Memo June 2010
A memo sent to correspondents, friends and acquaintances of the Budapest Observatory (BO) in June 2010
At last real summer has arrived in Budapest, which has cut this memo short. (The next one will be even shorter.)
Six years after the 27th conference of the Performing Arts Employers Associations League Europe (Pearle*), BO attended the 39th, hosted by the Theatre Federation at the Neumünster Abbey in Luxembourg. Besides informing about CultureWatchEurope, we took part in the discussion on how executives of leading performing arts organisations feel about the diversifying policy expectations that are conveyed towards their institutions through growing amount of indicators (beyond artistic goals).
BO is no more as impartial about European Capital of Culture 2016 as it was at the startline. Three days at the Lodz art centre made BO fan of Lodz2016. It is amazing how people have grown to sincerely respect top manufacturers of capitalist Lodz: German and Jewish protagonists of the great accent of the city, who erected those magnificient industrial complexes that are now taking up various post-industrial functions. This city needs and deserves the title.
The most opaque country in BO remit. We have been following the birth of a volume that helps you penetrate the fog around that country. Nelly’s book caters for intellectual curiosity, including chapters focusing on contemporary Belarusian cultural phenomena.
The Dutch rarely brag about their past glory. They were little obsessed (until recently) about national identity. The country has no network of cultural institutes abroad. And yet in 2009 an average of some thirty Dutch cultural presentations took place abroad every day.
This record includes a truly remarkable programme. Dutch Design Fashion and Architecture (DutchDFA) promotes creative industries in conjunction between cultural and economic administration, and between public and private bodies.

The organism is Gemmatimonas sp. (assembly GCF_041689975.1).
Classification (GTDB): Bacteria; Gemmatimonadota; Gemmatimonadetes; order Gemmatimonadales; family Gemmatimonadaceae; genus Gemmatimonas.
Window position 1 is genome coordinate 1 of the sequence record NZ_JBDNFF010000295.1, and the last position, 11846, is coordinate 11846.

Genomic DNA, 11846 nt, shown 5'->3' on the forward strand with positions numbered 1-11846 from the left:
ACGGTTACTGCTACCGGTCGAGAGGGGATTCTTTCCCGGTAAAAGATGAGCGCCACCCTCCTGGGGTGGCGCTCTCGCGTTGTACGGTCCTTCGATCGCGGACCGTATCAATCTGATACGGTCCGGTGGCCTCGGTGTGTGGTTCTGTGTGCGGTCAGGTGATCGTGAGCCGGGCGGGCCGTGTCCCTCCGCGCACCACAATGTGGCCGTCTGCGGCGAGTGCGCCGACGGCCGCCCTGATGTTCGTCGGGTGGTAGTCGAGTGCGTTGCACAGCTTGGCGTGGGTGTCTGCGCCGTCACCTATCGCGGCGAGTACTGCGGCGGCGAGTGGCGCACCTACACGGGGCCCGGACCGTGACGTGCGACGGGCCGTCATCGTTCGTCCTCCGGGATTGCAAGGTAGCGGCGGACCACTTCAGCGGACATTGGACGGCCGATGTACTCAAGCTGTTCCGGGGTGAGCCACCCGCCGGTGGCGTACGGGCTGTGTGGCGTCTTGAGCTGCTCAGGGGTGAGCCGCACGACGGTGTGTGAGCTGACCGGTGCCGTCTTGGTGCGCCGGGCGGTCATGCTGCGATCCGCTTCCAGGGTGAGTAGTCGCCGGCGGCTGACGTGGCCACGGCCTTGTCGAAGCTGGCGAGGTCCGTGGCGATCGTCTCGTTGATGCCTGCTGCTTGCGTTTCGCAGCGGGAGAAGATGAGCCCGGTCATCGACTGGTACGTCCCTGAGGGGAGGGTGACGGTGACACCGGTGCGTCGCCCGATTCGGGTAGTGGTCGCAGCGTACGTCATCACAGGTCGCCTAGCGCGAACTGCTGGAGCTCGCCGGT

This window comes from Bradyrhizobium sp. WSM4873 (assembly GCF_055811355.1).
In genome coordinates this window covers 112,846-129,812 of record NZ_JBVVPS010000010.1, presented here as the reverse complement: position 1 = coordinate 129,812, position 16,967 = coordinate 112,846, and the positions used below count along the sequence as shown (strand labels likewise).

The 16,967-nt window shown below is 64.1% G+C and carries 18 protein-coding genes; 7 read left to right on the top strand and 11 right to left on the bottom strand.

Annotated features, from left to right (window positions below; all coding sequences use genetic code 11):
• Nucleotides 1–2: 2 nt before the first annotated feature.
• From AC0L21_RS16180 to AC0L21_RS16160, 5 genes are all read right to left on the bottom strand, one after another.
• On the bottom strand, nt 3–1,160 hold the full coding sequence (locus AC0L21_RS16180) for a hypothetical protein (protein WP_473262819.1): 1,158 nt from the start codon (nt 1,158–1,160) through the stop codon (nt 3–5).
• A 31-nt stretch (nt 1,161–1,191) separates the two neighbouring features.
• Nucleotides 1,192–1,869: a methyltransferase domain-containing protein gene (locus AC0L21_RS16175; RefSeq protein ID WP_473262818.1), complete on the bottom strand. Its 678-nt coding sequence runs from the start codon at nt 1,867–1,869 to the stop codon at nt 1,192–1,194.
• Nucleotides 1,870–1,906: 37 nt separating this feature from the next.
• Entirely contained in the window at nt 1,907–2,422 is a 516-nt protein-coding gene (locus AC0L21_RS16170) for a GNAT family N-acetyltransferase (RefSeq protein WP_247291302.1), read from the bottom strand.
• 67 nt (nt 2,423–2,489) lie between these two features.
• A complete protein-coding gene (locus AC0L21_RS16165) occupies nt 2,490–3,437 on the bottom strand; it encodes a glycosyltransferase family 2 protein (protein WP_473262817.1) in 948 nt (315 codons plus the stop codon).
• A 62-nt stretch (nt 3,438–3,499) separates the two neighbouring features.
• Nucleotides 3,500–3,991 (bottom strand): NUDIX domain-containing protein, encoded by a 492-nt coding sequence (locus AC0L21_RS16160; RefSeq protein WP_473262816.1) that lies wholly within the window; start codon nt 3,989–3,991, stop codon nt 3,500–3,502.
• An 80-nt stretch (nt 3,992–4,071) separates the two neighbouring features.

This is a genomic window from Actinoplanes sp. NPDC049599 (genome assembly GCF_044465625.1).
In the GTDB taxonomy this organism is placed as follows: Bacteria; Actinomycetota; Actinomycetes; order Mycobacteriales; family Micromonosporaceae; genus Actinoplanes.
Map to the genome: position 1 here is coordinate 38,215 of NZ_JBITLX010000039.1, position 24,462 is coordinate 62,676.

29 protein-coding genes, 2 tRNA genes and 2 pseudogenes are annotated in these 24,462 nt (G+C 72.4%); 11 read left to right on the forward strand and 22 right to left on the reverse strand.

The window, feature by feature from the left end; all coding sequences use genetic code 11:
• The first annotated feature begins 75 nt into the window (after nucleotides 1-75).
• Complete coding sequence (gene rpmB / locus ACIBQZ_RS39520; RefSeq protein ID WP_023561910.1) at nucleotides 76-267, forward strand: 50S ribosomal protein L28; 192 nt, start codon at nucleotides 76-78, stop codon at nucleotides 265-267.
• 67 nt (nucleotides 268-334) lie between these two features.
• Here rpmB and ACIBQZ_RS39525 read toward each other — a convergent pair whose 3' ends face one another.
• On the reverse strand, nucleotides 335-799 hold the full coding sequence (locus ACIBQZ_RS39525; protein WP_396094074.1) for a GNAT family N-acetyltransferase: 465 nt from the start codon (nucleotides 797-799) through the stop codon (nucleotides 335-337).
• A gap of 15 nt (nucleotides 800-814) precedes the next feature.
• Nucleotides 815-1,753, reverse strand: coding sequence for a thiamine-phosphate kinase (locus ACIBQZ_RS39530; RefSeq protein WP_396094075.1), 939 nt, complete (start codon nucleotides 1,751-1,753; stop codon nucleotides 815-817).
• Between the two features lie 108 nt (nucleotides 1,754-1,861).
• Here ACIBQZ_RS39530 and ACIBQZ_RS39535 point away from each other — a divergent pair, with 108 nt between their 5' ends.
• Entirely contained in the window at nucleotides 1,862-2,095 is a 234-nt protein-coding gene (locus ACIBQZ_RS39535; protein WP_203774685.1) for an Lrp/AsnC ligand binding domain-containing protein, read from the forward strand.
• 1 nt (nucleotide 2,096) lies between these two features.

Besides cultural and creative industries, the programme for the Belgian presidency of the European Council (July-December 2010) tackles the issue of cultural poverty and exclusion, too.
In these endeavours, Making culture accessible, a publication of the Council of Europe will be of great use. Annamari produced a timely concise review of cultural rights, access, participation and habits. East European specifities of these things have been a central concern for BO, see for instance this extraction from Eurobarometer data:
By the past few years, the annual number of books translated from Catalan got double of the 120-150 titles in the early 1990s.
Much slower was the growth of translations from the next 25 most frequent European minority languages (taken together). Here they are: Gallegan, Basque, Yiddish, Occitan, Breton, Tatar, Frisian, Provençal, Welsh, Kurdish, Asturian, Raeto-Romance, Chuvash, Romani, Saami, Avaric, Faroese, Moksha, Corsican, Kabardian, Chechen, Erzya, Sorbian, Mari, Kalmyk. The range is from an average of 39.6 titles per year from Gallegan or Galician (almost exclusively published in Spain), down to the annual average of 1.1 translations from Kalmyk.